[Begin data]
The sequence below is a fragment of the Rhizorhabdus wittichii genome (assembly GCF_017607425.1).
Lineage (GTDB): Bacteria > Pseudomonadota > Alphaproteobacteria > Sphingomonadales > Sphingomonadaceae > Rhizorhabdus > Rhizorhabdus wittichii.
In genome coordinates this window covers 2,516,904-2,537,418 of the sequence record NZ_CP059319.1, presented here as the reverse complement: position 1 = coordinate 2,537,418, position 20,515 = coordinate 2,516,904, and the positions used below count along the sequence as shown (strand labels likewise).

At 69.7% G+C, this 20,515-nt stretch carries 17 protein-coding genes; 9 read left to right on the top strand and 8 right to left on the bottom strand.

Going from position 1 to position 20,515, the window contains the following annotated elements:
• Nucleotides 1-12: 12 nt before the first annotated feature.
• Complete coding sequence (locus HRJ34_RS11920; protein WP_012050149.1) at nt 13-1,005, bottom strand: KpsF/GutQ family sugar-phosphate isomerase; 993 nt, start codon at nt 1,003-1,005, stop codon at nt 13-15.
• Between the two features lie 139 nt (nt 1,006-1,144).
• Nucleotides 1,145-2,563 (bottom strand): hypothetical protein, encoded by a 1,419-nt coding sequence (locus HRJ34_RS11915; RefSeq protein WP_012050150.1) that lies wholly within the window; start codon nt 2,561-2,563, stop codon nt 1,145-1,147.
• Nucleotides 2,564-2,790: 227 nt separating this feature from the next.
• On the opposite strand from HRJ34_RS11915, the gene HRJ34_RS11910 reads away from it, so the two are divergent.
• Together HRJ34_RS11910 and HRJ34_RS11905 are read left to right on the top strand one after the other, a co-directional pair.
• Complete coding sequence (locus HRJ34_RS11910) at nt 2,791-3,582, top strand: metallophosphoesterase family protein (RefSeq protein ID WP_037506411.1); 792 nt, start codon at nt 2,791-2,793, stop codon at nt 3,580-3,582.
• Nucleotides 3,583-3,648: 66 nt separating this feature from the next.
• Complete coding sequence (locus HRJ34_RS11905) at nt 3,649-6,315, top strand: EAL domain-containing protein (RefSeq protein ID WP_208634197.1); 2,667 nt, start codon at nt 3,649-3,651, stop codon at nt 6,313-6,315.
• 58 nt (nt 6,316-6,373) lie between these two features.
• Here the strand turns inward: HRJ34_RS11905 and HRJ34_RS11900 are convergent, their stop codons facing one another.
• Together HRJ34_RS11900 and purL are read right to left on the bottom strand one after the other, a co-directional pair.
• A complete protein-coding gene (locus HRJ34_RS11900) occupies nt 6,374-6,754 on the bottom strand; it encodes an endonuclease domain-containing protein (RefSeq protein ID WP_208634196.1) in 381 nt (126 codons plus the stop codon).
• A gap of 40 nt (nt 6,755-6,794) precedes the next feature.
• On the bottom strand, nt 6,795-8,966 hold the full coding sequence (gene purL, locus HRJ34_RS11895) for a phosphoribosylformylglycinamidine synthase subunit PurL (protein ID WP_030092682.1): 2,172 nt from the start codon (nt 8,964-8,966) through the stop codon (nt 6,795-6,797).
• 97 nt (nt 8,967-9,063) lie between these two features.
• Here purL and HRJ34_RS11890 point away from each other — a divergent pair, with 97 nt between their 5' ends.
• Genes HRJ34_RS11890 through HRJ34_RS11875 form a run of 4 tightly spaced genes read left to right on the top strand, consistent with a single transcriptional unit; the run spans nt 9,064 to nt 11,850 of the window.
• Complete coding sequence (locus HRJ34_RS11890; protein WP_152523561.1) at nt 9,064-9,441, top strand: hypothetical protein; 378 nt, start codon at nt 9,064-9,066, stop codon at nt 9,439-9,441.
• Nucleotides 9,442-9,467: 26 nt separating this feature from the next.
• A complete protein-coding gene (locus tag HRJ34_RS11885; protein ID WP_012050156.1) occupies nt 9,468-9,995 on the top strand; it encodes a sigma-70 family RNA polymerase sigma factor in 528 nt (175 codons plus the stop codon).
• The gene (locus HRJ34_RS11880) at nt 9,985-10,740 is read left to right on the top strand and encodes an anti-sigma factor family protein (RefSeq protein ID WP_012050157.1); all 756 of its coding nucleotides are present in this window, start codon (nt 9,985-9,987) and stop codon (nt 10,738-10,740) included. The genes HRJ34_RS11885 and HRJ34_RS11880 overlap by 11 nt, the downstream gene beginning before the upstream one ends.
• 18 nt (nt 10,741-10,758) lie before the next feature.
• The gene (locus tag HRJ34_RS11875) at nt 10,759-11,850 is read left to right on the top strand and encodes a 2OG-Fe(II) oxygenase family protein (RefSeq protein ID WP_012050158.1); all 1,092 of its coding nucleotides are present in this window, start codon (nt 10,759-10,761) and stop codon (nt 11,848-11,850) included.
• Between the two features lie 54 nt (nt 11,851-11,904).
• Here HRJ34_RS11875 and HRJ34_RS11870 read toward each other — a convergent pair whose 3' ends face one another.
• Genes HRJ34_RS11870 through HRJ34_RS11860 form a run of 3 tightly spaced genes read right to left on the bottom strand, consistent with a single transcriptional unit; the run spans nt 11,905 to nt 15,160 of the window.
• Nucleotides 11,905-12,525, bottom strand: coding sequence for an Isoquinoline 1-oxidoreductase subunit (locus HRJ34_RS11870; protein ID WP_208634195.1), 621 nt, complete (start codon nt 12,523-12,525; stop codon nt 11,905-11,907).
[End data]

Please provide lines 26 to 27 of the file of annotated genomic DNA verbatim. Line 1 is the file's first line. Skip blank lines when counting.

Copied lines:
• Nucleotides 9,442-9,467: 26 nt separating this feature from the next.
• A complete protein-coding gene (locus tag HRJ34_RS11885; protein ID WP_012050156.1) occupies nt 9,468-9,995 on the top strand; it encodes a sigma-70 family RNA polymerase sigma factor in 528 nt (175 codons plus the stop codon).